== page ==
Previous research has shown that polygenic risk scores (PRSs) can be used to stratify women according to their risk of developing primary invasive breast cancer. This study aimed to evaluate the association between a recently validated PRS of 313 germline variants (PRS) and contralateral breast cancer (CBC) risk. We included 56,068 women of European ancestry diagnosed with first invasive breast cancer from 1990 onward with follow-up from the Breast Cancer Association Consortium. Metachronous CBC risk (N = 1,027) according to the distribution of PRS was quantified using Cox regression analyses. We assessed PRS interaction with age at first diagnosis, family history, morphology, ER status, PR status, and HER2 status, and (neo)adjuvant therapy. In studies of Asian women, with limited follow-up, CBC risk associated with PRS was assessed using logistic regression for 340 women with CBC compared with 12,133 women with unilateral breast cancer. Higher PRS was associated with increased CBC risk: hazard ratio per standard deviation (SD) = 1.25 (95%CI = 1.18-1.33) for Europeans, and an OR per SD = 1.15 (95%CI = 1.02-1.29) for Asians. The absolute lifetime risks of CBC, accounting for death as competing risk, were 12.4% for European women at the 10 percentile and 20.5% at the 90 percentile of PRS. We found no evidence of confounding by or interaction with individual characteristics, characteristics of the primary tumor, or treatment. The C-index for the PRS alone was 0.563 (95%CI = 0.547-0.586). In conclusion, PRS is an independent factor associated with CBC risk and can be incorporated into CBC risk prediction models to help improve stratification and optimize surveillance and treatment strategies.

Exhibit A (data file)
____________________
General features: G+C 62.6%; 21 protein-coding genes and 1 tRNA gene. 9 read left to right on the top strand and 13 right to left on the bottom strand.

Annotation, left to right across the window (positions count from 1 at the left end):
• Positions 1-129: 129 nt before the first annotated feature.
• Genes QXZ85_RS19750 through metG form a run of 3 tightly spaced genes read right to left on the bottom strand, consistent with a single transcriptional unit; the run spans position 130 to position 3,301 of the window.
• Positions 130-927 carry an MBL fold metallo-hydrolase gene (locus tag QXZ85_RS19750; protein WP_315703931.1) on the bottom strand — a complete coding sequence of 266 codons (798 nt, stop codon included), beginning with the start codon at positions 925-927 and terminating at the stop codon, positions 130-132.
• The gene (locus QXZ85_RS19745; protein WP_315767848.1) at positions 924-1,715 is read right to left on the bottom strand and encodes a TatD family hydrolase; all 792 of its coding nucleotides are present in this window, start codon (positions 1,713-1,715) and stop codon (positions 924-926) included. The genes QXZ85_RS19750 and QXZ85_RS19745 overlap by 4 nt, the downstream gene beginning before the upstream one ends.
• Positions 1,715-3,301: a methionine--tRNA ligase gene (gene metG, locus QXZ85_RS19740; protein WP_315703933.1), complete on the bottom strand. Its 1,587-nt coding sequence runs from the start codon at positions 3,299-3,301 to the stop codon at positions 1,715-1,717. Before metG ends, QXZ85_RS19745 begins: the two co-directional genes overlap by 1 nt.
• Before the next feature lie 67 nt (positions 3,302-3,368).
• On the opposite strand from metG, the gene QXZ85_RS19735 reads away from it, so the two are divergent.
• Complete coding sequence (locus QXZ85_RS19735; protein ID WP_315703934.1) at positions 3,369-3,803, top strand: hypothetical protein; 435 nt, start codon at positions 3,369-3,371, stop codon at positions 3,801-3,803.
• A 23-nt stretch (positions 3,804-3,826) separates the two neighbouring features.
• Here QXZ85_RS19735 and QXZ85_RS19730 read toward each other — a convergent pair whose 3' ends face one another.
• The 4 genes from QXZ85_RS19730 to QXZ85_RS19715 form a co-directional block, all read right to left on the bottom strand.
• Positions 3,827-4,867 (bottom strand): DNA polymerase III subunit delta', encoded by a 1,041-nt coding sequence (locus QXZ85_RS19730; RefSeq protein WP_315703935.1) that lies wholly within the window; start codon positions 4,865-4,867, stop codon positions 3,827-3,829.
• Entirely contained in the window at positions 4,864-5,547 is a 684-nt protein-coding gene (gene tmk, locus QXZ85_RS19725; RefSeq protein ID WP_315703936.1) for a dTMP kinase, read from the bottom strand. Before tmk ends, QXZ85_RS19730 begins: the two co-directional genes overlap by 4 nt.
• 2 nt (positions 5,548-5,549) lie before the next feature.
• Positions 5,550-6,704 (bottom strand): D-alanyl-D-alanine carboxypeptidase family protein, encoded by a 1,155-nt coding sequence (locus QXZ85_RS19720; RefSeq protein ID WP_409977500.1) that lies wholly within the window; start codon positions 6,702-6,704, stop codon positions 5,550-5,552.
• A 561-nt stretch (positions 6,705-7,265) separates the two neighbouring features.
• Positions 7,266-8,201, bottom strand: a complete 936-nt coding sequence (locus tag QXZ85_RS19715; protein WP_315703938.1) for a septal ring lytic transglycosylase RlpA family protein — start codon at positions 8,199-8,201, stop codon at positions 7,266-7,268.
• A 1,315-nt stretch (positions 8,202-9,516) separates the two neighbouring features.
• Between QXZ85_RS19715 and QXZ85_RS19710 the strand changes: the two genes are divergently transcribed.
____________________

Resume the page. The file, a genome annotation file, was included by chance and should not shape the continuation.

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http://dx.doi.org/10.1016/j.ajhg.2020.09.001DOI Listing
http://www.ncbi.nlm.nih.gov/pmc/articles/PMC7675034PMC
November 2020

Causal relationships between body mass index, smoking and lung cancer: Univariable and multivariable Mendelian randomization.

Int J Cancer 2021 03 23;148(5):1077-1086. Epub 2020 Sep 23.

The National Institute of Occupational Health (STAMI), Oslo, Norway.

At the time of cancer diagnosis, body mass index (BMI) is inversely correlated with lung cancer risk, which may reflect reverse causality and confounding due to smoking behavior. We used two-sample univariable and multivariable Mendelian randomization (MR) to estimate causal relationships of BMI and smoking behaviors on lung cancer and histological subtypes based on an aggregated genome-wide association studies (GWASs) analysis of lung cancer in 29 266 cases and 56 450 controls. We observed a positive causal effect for high BMI on occurrence of small-cell lung cancer (odds ratio (OR) = 1.60, 95% confidence interval (CI) = 1.24-2.06, P = 2.70 × 10 ). After adjustment of smoking behaviors using multivariable Mendelian randomization (MVMR), a direct causal effect on small cell lung cancer (OR = 1.28, 95% CI = 1.06-1.55, P = .011), and an inverse effect on lung adenocarcinoma (OR = 0.86, 95% CI = 0.77-0.96, P = .008) were observed. A weak increased risk of lung squamous cell carcinoma was observed for higher BMI in univariable Mendelian randomization (UVMR) analysis (OR = 1.19, 95% CI = 1.01-1.40, P = .036), but this effect disappeared after adjustment of smoking (OR = 1.02, 95% CI = 0.90-1.16, P = .746). These results highlight the histology-specific impact of BMI on lung carcinogenesis and imply mediator role of smoking behaviors in the association between BMI and lung cancer.